You travel, and when you return you’re surprised by how much has changed. Today I realized that summer is nearly finished. Oh, there will be many more days of heat and humidity, but the gardens—those emblems of summer—are fading. On an early morning walk, I passed neighborhood gardens to see flowers dying back, thinning out, going to seed.
Summer gardens hold so much promise. We know what we’ve planted and what it will look like: we know that tomatoes will grow here and the roses will bloom over there, and the catmint will tumble over the wall. Still there is anticipation for the flowers and vegetables that will entertain and sustain us for months. I didn’t get to see the gardens at the height of summer beauty, a trade-off for spending time in a different place. But the trade was more than fair, n'est ce pas?
I haven’t forgotten Laura Joliet’s list, and for weeks I’ve been thinking about my own. Honestly, though I’ve added a few things, I don’t think I can improve on hers. So this morning I cut the last of the yellow coreopsis, the fading crape myrtle blossoms, and the lariope spikes, gathered them into a beautiful bunch, and placed them in a white pitcher as a reminder to embrace the seasons, and that the simple and ordinary is beautiful.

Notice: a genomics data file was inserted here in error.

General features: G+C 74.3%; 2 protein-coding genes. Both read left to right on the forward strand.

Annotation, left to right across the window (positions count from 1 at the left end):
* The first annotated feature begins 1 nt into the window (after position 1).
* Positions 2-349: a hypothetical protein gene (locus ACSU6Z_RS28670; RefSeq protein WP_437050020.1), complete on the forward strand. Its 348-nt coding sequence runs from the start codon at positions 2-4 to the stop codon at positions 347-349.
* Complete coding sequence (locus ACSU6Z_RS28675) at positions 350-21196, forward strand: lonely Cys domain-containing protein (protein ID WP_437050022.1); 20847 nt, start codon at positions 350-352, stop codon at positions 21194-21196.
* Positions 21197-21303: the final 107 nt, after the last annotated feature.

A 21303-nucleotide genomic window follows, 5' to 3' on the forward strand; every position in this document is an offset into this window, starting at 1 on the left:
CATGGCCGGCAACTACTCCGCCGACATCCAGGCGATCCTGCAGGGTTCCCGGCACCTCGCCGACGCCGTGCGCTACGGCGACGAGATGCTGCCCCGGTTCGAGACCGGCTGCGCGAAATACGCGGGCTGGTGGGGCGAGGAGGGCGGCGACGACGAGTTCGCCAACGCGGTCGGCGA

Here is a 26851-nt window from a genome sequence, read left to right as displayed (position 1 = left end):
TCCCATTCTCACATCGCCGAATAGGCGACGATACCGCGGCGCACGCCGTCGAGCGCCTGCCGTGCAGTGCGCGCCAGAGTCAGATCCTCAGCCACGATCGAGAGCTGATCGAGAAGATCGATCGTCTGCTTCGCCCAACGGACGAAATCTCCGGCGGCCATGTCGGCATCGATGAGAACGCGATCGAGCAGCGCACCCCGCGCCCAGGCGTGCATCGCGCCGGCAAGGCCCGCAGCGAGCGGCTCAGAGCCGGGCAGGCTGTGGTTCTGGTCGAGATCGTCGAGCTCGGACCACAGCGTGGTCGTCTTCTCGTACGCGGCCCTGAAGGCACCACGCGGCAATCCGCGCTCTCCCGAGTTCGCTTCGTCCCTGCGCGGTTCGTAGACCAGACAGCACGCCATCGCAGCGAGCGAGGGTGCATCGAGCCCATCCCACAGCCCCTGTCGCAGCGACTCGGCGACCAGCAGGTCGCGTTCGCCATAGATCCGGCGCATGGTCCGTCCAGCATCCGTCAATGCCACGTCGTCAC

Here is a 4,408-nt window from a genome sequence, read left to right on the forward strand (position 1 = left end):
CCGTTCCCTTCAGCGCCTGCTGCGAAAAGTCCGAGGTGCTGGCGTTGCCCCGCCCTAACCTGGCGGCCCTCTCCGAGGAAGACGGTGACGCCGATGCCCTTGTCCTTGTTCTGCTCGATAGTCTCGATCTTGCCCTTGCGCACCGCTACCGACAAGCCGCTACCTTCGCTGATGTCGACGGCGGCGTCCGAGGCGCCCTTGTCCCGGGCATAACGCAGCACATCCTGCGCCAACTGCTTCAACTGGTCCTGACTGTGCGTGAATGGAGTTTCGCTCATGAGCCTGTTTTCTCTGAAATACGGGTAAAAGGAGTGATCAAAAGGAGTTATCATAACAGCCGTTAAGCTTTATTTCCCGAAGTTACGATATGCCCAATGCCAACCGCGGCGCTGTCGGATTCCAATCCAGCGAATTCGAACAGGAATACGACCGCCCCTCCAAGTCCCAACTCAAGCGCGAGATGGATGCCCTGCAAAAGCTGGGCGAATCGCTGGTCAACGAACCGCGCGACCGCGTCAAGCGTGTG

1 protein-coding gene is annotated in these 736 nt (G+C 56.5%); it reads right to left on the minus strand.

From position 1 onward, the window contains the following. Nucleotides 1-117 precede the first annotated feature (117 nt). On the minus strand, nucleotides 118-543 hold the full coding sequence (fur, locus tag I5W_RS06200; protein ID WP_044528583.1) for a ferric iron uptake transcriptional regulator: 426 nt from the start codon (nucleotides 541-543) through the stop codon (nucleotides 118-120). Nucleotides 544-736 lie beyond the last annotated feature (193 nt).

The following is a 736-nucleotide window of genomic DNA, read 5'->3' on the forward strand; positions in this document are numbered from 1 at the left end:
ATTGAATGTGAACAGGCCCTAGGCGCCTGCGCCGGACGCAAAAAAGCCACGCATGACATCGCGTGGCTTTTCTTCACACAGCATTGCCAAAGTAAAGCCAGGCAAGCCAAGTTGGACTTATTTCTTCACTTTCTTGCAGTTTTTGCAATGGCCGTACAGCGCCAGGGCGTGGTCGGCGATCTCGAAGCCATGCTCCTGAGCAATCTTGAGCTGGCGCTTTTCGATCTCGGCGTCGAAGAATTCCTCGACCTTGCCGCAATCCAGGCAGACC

Sometime today, take a look around your own yard, try to see it with fresh eyes, take some cuttings and place them in a simple vase. You'll see what I mean.